Nwanneamaka Igwe


Ever since African music became a global phenomenon, its sound has been impacted by artists in the diaspora. These musicians born to Africans but growing up in diverse places across the world pine for home, and connecting diverse strands of sound, get to create something that keeps their fire aflame. Zowie Kengocha is one such artist; born to Kenyan parents, she’s been residing in New Jersey for a while now, going through the regular school programmes and the not-so-regular programme as a musician.

As a young person, Zowie listened to her dad’s collection of R&B: Faith Evans, Usher, Stevie Wonder. The 21-year-old also belonged in the choir and has a backlog of song covers on her YouTube page, a foundation that has helped her build her own style. In the last months of 2021, Kengocha released “red flag” and “space.” The former was muted, with languid strings underlying the narrative sequence of her writing. As the title suggests, it was a reckoning with toxic loves, and the latter song seemed to expand that storyline, although its shimmering atmosphere was more pronounced. The 2-pack release,‘Nightshot’, is an immersion in a neo-soul soundscape, further teasing out the drums in “chokehold” and “faq.” Both harped on themes of love and self-worth, a thematic signature of Zowie’s.

Early this year, she turned up the pace, with NGE-THE-PRODUCER’s ominous loops segueing into a disco-esque progression on “Touch.” Her first project ‘You Never Learn’ was released this April, a spellbinding collection of six songs produced by Mark Gerson. Atmospheric without sacrificing narrative depth, it’s a fine entry point for Zowie Kengocha, who introduces herself among the generation of East African women changing perceptions of the region’s sound.

Emmanuel Esomnofu


Afro-house in South Africa continues to make outstanding strides in recent years for a number of reasons. While a plethora comes to mind, a distinct cause would be the sheer ability to evoke strong emotions with a series of perfectly arranged keys and rhythms. Producer and DJ Karyendasoul is building a catalogue of inventive deep house, helming songs with an affecting pull and sumptuous, visceral feel. In 2018, he caught his first bouts of attention with a co-production credit on the Zhao-assisted “Any Other Way,” a synth-packed highlight on Black Coffee’s ‘Music is King’ project.

Receiving a co-sign from a luminary like Black Coffee undoubtedly played an amplifying role in his already blossoming career, subsequent releases have justified his growing prominence and unique touch in SA’s abundant dance music scene. Earlier this year, Karyendasoul released ‘We Live 4 Our Music’, a 10-track project studded with features from Ami Faku, Msaki, Zakes Bantwini and more. Named after the record label he recently co-founded, the album is a tacit celebration of his cult appeal and consistent focus on turning out music that converses with the SA House mainstream on his own terms. Pulling in afro-tech and electronic elements, the producer crafts a booming yet soulful canvas for his guests to offer balmy performances.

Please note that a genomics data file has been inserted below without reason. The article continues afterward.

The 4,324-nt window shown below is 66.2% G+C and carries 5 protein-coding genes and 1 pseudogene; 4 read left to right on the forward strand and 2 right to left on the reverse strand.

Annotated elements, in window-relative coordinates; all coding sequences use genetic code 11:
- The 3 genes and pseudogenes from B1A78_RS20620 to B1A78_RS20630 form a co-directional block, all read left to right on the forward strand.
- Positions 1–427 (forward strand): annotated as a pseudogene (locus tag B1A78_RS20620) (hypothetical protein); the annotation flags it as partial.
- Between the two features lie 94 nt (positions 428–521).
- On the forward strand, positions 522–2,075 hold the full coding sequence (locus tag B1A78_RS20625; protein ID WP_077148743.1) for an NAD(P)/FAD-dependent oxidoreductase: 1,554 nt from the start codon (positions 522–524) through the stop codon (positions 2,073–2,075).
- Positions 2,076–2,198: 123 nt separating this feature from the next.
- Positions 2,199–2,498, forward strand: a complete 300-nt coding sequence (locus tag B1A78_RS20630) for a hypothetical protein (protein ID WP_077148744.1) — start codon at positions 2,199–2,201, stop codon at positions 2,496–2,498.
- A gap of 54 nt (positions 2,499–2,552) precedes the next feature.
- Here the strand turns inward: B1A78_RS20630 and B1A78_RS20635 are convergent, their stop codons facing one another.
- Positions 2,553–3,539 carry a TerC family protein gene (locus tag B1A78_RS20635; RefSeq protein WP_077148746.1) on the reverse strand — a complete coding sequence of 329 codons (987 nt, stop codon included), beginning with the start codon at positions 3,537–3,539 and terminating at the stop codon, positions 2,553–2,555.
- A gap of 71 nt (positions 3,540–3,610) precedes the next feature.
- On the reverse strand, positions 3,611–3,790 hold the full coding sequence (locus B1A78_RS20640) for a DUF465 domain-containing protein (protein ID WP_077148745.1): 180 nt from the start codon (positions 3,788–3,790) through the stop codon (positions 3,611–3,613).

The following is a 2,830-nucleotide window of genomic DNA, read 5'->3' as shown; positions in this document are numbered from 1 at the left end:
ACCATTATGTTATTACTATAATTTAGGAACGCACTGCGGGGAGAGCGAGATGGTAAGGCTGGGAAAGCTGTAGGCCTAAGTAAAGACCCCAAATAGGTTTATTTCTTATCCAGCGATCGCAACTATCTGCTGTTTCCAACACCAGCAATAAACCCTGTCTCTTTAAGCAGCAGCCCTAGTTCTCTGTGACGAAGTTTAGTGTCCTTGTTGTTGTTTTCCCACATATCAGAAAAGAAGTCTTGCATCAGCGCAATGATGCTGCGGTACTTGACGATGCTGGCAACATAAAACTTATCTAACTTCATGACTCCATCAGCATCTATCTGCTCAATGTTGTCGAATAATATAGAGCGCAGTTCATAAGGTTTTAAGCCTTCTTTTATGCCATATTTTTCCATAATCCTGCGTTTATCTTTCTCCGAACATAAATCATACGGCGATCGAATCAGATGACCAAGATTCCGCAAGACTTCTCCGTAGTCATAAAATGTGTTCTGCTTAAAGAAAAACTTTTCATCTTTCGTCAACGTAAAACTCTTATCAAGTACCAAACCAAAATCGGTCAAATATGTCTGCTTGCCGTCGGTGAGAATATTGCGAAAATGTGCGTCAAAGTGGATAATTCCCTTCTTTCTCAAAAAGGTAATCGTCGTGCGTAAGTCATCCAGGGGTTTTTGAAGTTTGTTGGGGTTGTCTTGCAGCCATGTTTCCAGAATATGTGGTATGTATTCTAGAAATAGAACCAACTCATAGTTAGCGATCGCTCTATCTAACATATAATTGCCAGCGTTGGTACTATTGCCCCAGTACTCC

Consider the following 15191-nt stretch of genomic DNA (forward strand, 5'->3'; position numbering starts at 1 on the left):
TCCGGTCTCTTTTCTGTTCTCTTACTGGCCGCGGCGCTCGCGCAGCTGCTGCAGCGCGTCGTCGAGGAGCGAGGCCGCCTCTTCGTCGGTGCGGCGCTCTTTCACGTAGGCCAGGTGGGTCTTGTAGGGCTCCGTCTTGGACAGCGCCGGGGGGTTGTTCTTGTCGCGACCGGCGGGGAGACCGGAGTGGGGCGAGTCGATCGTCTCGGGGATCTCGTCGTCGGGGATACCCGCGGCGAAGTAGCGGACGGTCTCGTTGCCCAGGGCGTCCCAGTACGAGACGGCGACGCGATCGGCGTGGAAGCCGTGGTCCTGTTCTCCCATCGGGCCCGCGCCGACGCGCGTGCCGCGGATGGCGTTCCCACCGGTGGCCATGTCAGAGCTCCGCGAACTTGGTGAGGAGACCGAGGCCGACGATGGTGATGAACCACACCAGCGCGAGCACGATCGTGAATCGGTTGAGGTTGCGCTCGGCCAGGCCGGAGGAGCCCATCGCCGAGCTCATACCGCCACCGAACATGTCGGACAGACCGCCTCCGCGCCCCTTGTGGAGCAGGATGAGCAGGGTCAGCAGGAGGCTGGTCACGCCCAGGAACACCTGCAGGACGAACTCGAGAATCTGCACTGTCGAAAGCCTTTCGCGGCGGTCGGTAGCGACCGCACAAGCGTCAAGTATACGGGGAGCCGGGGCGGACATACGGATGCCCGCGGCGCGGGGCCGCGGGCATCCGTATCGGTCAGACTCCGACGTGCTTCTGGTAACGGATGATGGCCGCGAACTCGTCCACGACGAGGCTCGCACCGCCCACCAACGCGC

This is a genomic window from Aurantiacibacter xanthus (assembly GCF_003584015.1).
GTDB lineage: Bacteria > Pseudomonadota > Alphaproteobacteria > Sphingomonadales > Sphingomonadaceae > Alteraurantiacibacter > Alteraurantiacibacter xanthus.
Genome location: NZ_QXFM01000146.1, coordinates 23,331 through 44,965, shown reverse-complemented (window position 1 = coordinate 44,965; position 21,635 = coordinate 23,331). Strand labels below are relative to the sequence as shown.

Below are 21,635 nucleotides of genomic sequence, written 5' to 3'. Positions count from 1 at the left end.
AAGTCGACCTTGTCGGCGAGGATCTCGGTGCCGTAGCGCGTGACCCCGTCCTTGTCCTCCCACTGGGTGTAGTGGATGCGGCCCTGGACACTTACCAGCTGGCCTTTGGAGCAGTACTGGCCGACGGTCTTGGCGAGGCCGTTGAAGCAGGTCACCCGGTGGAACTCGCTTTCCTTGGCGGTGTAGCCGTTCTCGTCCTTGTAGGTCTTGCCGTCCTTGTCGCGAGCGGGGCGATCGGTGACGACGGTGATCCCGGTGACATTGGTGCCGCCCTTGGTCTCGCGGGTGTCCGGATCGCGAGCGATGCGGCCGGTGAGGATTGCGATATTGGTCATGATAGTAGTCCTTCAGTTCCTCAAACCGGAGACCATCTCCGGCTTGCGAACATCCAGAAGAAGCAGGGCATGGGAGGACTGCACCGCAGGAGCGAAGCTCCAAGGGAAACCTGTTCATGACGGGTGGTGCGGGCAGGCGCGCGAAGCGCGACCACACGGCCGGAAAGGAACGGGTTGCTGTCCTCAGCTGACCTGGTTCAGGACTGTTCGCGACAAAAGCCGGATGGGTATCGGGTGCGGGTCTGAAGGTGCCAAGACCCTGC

Undeniably one of Afro-House’s best kept secrets, Karyendasoul’s seamlessly strung eccentric keys and lush chords set him apart from his peers as he experiences a steady rise and dominance. With every release, he reiterates the unifying forces of music and its power to eclipse any language barriers.  

Nwanneamaka Igwe


It took Mysie a second coming to revitalise her sound and place as an artist. She first released music under her birth name—Lizbet Sempabut dropped it when she felt stifled by the lazy comparisons touted within the industry. There were parts of herself, sonic-wise, that she wanted to explore, and so in 2019, she released her breakthrough single “Rocking Chair” with a new stage name: Mysie. She followed it up with her debut EP ‘Chapter 11’. In 2020, she won the Ivor Novello Rising Star Award and was assigned Grammy-winning music producer Fraser T. Smith as a mentor.

Mysie and Smith had an instant connection and his guidance helped her dig deep into her emotions as well as emboldened her to create music from a blend of Western and African influences. In her EPs ‘Undertones’ (2021) and ‘joyride’ (2022), which Smith executive-produced, Mysie, born in south London with Ugandan descent, sifts through personal collections of love, heartbreak and inner strength over sound beds of indie-pop, R&B and Afropop. For her music videos, Mysie lets her thespian skills shine through, embodying the emotions of the song, whether it be fun-filled like on “gin + juice” or solemn and ponderous on “Keep Up With Your Heart”

In her recent single Ctrl,” an empowering song about “receiving a phone call from an unfaithful ex who aired me for 6 months after saying BRB,” Mysie finds a sweet spot between fun and assertive. In the accompanying visual, she utilises a captivating collage of familial joy to strike home the point of the song. (Side note: Mysie’s grandfather Israel Magembe Wamala was a member of the jazz band Kampala City Six in the 1950s.) With her career on an upward trajectory, Mysie’s music is food for both the body and soul.

Uzoma Ihejirika